CDOT grant helps launch Steamboat’s Hike and Bike to School Challenge
Steamboat Springs — Steamboat Springs elementary and middle school students who opt to hike or bike to campus this school year will be eligible for a variety of prizes to reward that healthy decision.
A $23,000 two-year grant from the Colorado Department of Education is boosting the Safe Routes to School program, an effort by the Bike Town USA initiative and the Steamboat Springs School District.
“With the grant, we’re going to be able to support the spring bike rodeos that we have at the end of the year, and we’re going to start an incentive program,” said Sally Cariveau, Safe Routes project coordinator.
The Hike and Bike to School Challenge begins Friday, Sept. 11, and continues each Friday throughout the school year, weather permitting.
Students in each of the elementary schools and at Steamboat Springs Middle School will use in-class posters to tally the number of days they commute, and prizes will be awarded to those who commute at least five times during the year and those that commute the most days. An additional grand prize drawing will reward commuters at each school.
The large grand prize could be a scooter or longboard, while smaller prizes for commuting regularly will be T-shirts, Cariveau said.
All students in kindergarten to eighth grade are eligible to participate. Students who normally ride the bus can, with a permission slip, be dropped off at Steamboat Springs High School and hike the last 3/4 of a mile via Butcherknife Trail to Strawberry Park Elementary or Steamboat Springs Middle School, or hikers and bikers can follow other specifically-mapped safe routes.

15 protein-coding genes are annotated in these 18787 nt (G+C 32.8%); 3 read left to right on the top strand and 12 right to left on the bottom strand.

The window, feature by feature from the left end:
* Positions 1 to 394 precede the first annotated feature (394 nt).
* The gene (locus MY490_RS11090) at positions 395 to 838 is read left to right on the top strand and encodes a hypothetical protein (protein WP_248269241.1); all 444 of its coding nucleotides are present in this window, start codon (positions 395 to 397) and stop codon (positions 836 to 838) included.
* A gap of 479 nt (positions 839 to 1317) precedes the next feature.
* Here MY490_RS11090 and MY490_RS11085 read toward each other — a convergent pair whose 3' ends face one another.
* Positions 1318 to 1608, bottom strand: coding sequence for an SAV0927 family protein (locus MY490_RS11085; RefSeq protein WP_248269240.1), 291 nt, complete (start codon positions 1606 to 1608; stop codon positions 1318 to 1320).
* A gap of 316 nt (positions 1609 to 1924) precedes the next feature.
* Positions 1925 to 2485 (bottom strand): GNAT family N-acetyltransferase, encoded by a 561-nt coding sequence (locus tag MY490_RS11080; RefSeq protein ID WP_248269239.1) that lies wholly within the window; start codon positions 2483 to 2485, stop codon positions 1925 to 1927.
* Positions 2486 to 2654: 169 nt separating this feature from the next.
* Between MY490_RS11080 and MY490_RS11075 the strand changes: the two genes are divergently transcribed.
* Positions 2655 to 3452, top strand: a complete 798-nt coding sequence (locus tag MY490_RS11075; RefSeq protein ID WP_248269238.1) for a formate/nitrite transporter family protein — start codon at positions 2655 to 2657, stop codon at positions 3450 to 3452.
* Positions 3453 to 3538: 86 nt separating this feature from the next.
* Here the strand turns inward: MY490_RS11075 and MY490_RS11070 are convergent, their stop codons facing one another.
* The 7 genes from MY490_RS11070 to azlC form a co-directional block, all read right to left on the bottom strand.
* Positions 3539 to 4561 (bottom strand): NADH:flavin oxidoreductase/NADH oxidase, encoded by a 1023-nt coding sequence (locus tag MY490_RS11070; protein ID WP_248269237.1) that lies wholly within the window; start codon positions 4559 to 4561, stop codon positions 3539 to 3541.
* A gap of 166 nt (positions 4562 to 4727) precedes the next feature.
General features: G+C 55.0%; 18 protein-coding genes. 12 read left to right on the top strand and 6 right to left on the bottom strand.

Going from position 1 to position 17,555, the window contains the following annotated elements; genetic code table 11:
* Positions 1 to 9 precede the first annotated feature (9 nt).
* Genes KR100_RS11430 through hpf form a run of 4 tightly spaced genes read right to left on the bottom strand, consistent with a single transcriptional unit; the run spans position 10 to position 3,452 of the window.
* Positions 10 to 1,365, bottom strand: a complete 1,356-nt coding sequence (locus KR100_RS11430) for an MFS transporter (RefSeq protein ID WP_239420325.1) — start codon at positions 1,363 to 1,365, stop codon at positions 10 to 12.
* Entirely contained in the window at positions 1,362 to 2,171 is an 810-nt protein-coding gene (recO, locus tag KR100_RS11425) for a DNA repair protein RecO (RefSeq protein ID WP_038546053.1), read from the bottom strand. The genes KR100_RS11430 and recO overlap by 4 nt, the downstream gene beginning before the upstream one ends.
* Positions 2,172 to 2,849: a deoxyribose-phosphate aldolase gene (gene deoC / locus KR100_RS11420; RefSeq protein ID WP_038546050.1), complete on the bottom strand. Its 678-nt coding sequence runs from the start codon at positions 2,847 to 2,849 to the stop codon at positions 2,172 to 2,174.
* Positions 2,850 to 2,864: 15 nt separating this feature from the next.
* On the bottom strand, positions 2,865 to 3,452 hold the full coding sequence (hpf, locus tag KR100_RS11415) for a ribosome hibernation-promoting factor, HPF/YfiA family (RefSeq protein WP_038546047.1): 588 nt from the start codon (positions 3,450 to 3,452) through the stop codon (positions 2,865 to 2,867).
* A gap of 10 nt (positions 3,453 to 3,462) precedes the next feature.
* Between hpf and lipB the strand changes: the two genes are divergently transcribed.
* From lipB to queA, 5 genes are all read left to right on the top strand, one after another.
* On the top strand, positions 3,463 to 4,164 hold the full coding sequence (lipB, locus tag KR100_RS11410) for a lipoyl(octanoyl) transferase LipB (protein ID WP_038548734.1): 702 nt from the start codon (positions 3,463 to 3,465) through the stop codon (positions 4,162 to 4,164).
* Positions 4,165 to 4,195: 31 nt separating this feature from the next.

A map is available at http://www.saferoutessteamboat.org and at http://www.steamboatbiketown.com.
The program is beneficial to students, because it allows them to get exercise just before class begins.
“They’re more awake and ready for school,” Cariveau said. “It’s proven that just getting out and getting some physical exercise helps kids learn better.”
The program helps promote the use of biking etiquette and safety measures at a young age, earning support from the Bike Town USA initiative.
“One of the key parts of our mission at Bike Town USA is to promote safety, and by starting at a young age with children hiking and biking to school, they learn good cycling etiquette and safety, and hopefully, they carry that on to their adult years,” said Amy Stern, director of Bike Town USA. “We’re thrilled to support this program.”
To reach Teresa Ristow, call 970-871-4206, email tristow@SteamboatToday.com or follow her on Twitter @TeresaRistow
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